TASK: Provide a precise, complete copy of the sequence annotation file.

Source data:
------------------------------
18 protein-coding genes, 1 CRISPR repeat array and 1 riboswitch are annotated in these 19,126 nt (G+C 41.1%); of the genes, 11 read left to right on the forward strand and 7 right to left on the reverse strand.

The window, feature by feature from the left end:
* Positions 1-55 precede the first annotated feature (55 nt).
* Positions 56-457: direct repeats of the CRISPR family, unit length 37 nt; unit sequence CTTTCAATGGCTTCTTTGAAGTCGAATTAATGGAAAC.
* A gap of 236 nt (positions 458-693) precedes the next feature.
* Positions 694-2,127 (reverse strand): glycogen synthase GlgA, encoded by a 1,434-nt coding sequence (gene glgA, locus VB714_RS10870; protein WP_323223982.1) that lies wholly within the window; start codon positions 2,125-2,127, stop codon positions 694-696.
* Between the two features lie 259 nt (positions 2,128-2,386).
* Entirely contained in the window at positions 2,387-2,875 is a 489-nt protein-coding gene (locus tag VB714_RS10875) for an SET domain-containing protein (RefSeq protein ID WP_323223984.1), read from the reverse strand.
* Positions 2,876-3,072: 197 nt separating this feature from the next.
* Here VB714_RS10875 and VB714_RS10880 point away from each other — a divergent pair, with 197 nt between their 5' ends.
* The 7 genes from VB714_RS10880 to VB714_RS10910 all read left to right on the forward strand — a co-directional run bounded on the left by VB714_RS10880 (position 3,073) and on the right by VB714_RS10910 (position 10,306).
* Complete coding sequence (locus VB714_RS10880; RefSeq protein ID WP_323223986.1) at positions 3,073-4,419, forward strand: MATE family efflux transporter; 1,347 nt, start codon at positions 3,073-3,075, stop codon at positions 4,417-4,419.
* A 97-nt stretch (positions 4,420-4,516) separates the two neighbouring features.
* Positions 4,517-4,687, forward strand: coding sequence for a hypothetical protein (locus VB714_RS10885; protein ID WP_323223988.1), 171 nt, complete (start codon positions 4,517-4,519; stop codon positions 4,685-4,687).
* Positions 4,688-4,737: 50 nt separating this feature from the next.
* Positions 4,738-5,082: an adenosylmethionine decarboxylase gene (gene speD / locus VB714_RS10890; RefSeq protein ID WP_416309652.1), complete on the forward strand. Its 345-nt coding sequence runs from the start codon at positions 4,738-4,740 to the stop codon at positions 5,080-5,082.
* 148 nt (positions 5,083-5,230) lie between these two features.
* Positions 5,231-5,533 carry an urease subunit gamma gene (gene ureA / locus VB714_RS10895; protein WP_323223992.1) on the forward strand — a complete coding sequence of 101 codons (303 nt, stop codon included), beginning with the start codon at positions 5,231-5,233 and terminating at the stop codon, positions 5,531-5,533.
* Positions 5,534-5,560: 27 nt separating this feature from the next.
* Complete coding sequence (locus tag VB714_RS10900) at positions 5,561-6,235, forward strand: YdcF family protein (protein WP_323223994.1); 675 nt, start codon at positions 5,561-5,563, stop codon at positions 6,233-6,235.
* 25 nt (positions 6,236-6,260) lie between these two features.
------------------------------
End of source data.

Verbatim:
18 protein-coding genes, 1 CRISPR repeat array and 1 riboswitch are annotated in these 19,126 nt (G+C 41.1%); of the genes, 11 read left to right on the forward strand and 7 right to left on the reverse strand.

The window, feature by feature from the left end:
* Positions 1-55 precede the first annotated feature (55 nt).
* Positions 56-457: direct repeats of the CRISPR family, unit length 37 nt; unit sequence CTTTCAATGGCTTCTTTGAAGTCGAATTAATGGAAAC.
* A gap of 236 nt (positions 458-693) precedes the next feature.
* Positions 694-2,127 (reverse strand): glycogen synthase GlgA, encoded by a 1,434-nt coding sequence (gene glgA, locus VB714_RS10870; protein WP_323223982.1) that lies wholly within the window; start codon positions 2,125-2,127, stop codon positions 694-696.
* Between the two features lie 259 nt (positions 2,128-2,386).
* Entirely contained in the window at positions 2,387-2,875 is a 489-nt protein-coding gene (locus tag VB714_RS10875) for an SET domain-containing protein (RefSeq protein ID WP_323223984.1), read from the reverse strand.
* Positions 2,876-3,072: 197 nt separating this feature from the next.
* Here VB714_RS10875 and VB714_RS10880 point away from each other — a divergent pair, with 197 nt between their 5' ends.
* The 7 genes from VB714_RS10880 to VB714_RS10910 all read left to right on the forward strand — a co-directional run bounded on the left by VB714_RS10880 (position 3,073) and on the right by VB714_RS10910 (position 10,306).
* Complete coding sequence (locus VB714_RS10880; RefSeq protein ID WP_323223986.1) at positions 3,073-4,419, forward strand: MATE family efflux transporter; 1,347 nt, start codon at positions 3,073-3,075, stop codon at positions 4,417-4,419.
* A 97-nt stretch (positions 4,420-4,516) separates the two neighbouring features.
* Positions 4,517-4,687, forward strand: coding sequence for a hypothetical protein (locus VB714_RS10885; protein ID WP_323223988.1), 171 nt, complete (start codon positions 4,517-4,519; stop codon positions 4,685-4,687).
* Positions 4,688-4,737: 50 nt separating this feature from the next.
* Positions 4,738-5,082: an adenosylmethionine decarboxylase gene (gene speD / locus VB714_RS10890; RefSeq protein ID WP_416309652.1), complete on the forward strand. Its 345-nt coding sequence runs from the start codon at positions 4,738-4,740 to the stop codon at positions 5,080-5,082.
* 148 nt (positions 5,083-5,230) lie between these two features.
* Positions 5,231-5,533 carry an urease subunit gamma gene (gene ureA / locus VB714_RS10895; protein WP_323223992.1) on the forward strand — a complete coding sequence of 101 codons (303 nt, stop codon included), beginning with the start codon at positions 5,231-5,233 and terminating at the stop codon, positions 5,531-5,533.
* Positions 5,534-5,560: 27 nt separating this feature from the next.
* Complete coding sequence (locus tag VB714_RS10900) at positions 5,561-6,235, forward strand: YdcF family protein (protein WP_323223994.1); 675 nt, start codon at positions 5,561-5,563, stop codon at positions 6,233-6,235.
* 25 nt (positions 6,236-6,260) lie between these two features.